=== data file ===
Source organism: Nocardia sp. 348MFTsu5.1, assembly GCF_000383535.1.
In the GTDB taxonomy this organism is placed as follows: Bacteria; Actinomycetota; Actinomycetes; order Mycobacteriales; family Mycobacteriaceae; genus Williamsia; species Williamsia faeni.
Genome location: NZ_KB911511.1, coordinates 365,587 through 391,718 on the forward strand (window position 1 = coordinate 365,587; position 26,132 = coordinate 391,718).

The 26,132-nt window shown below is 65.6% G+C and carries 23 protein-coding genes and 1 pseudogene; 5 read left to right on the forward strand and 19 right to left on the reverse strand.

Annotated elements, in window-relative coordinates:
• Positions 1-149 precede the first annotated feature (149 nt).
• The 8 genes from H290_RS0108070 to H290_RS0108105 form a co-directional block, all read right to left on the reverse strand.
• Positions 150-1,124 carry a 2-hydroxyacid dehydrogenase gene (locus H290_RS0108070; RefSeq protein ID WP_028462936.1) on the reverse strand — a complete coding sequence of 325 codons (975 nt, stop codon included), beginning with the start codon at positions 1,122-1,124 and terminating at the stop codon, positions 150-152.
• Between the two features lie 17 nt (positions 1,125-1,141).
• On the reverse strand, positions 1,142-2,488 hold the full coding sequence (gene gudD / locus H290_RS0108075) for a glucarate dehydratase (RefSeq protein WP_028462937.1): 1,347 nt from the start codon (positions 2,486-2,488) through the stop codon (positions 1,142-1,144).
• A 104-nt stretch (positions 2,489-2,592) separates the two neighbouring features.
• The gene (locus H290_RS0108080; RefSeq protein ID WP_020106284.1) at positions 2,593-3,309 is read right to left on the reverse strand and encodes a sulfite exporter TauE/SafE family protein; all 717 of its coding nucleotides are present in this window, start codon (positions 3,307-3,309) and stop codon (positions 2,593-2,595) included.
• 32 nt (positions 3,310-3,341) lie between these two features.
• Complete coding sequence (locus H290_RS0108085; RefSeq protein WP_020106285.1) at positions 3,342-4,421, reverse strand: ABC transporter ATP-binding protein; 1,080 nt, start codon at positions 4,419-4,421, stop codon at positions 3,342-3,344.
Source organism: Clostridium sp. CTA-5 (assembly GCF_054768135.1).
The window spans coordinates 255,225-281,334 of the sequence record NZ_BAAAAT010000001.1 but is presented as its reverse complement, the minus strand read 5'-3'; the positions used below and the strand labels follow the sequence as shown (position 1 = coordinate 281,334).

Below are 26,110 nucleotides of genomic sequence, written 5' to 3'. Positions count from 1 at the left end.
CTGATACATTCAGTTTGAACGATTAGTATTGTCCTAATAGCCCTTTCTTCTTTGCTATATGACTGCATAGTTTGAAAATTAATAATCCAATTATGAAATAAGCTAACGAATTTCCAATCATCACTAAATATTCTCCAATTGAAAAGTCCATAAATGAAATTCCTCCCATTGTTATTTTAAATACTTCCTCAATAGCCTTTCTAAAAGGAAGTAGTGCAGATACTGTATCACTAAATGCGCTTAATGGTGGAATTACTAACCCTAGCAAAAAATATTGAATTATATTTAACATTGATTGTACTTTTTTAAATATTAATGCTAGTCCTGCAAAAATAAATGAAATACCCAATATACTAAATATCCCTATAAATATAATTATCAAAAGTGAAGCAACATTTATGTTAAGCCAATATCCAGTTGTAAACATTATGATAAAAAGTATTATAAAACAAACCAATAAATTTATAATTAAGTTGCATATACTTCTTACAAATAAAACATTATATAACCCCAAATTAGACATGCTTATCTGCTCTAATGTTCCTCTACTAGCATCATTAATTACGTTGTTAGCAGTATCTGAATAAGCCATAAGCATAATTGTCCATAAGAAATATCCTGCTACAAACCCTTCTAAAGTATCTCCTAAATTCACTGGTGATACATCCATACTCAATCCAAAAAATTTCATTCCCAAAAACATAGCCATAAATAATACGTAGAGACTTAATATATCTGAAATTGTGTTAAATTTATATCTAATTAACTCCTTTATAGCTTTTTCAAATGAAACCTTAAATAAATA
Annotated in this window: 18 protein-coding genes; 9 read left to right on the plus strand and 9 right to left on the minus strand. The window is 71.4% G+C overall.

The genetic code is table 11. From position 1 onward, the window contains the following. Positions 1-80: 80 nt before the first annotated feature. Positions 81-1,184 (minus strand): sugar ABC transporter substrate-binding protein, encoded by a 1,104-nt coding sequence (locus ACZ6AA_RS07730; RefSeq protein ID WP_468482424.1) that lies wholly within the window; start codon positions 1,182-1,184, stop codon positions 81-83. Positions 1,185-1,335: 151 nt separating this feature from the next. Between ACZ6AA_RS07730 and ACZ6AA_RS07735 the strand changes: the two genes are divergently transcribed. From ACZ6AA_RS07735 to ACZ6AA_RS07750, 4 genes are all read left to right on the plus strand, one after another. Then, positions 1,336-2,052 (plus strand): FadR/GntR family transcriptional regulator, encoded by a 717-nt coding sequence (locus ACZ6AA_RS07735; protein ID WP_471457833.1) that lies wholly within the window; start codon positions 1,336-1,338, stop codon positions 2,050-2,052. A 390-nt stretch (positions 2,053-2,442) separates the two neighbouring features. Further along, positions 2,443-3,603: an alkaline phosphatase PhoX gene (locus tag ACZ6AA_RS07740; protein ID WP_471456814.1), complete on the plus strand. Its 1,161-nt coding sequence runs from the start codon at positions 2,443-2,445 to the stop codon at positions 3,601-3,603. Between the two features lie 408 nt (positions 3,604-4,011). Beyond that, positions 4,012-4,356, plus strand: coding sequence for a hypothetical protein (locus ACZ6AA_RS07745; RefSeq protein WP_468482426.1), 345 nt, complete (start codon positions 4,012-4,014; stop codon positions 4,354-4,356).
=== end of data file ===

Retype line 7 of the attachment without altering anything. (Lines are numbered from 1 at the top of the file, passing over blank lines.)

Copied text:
• The 8 genes from H290_RS0108070 to H290_RS0108105 form a co-directional block, all read right to left on the reverse strand.